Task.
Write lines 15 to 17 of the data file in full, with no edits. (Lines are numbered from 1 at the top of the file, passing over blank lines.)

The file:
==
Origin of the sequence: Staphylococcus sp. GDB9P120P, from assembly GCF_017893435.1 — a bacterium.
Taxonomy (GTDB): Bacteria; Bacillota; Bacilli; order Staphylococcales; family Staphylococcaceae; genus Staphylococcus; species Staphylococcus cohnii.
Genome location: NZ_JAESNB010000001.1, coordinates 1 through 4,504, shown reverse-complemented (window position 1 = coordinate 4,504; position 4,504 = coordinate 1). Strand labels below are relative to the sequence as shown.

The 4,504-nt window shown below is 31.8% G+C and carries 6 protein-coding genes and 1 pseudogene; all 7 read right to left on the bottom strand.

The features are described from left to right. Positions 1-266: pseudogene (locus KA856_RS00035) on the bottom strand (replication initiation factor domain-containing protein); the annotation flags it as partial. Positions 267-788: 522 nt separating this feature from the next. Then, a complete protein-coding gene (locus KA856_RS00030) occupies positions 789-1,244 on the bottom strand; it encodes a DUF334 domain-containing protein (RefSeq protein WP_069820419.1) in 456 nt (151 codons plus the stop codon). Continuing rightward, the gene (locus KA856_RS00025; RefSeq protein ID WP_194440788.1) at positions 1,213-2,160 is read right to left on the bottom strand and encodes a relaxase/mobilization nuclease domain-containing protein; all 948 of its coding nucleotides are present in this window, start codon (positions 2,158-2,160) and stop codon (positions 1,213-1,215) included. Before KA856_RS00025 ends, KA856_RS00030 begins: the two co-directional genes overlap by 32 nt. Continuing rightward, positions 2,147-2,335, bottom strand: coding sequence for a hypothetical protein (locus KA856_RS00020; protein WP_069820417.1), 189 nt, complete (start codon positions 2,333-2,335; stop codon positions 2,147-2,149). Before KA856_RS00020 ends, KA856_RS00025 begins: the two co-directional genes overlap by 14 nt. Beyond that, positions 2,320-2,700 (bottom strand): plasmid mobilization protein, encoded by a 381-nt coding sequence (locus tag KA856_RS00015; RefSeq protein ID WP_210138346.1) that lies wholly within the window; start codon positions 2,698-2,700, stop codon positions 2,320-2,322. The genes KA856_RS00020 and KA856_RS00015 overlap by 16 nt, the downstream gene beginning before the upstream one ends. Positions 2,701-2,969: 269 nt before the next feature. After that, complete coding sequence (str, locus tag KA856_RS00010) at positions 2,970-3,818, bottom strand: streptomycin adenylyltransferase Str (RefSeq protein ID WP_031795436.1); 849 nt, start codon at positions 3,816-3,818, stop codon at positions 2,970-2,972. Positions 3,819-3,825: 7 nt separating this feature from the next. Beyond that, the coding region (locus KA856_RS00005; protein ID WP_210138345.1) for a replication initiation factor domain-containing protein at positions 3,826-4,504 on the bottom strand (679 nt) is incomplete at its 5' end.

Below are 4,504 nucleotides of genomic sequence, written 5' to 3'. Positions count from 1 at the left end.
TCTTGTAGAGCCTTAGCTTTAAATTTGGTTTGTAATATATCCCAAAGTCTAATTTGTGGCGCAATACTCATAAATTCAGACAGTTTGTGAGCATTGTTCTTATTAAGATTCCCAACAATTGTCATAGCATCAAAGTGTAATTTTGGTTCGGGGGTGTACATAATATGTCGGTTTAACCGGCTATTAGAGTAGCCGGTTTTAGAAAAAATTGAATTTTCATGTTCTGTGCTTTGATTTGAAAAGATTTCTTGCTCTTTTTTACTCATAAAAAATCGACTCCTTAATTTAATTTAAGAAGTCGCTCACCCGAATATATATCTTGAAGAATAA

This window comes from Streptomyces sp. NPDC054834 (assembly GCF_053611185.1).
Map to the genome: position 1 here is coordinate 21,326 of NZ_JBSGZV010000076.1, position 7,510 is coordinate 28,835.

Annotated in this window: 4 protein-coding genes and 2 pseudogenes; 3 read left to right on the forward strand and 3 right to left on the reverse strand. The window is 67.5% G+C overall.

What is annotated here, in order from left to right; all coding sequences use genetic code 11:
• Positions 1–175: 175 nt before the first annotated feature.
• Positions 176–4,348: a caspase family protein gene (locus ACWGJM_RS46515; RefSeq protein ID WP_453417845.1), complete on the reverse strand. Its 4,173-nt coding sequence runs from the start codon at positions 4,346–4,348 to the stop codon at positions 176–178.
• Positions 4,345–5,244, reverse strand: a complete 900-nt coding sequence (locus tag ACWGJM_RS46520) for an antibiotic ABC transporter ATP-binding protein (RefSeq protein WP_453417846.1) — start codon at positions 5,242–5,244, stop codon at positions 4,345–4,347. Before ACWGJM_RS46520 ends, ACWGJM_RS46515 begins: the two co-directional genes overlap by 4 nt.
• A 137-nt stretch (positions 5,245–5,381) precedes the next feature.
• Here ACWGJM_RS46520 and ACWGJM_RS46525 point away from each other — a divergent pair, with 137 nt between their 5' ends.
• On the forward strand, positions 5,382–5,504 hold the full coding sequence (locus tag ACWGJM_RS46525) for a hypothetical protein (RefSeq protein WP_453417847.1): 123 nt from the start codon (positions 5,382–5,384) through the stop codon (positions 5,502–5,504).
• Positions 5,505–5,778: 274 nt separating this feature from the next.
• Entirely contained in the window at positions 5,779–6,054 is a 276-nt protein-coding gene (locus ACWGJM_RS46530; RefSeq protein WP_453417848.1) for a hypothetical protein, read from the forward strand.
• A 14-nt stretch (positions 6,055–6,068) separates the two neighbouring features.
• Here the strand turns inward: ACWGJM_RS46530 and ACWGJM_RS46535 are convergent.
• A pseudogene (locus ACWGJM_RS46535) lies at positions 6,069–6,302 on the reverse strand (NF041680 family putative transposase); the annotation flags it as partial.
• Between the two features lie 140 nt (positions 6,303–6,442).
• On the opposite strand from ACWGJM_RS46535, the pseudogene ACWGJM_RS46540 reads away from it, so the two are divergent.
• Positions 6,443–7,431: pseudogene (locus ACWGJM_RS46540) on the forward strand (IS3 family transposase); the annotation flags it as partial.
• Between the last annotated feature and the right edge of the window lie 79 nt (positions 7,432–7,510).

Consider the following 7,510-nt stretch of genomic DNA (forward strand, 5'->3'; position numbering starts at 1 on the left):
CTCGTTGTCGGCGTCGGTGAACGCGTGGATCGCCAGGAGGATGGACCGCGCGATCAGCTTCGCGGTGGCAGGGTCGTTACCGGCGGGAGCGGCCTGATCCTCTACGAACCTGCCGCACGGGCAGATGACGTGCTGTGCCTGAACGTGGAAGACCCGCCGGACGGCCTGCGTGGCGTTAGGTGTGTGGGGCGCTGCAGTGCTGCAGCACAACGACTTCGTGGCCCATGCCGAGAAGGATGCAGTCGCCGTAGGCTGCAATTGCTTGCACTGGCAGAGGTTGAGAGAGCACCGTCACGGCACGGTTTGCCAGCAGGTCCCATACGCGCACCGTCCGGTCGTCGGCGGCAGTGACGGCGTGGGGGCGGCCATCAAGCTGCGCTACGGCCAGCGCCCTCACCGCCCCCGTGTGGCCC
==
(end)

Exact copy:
• A 137-nt stretch (positions 5,245–5,381) precedes the next feature.
• Here ACWGJM_RS46520 and ACWGJM_RS46525 point away from each other — a divergent pair, with 137 nt between their 5' ends.
• On the forward strand, positions 5,382–5,504 hold the full coding sequence (locus tag ACWGJM_RS46525) for a hypothetical protein (RefSeq protein WP_453417847.1): 123 nt from the start codon (positions 5,382–5,384) through the stop codon (positions 5,502–5,504).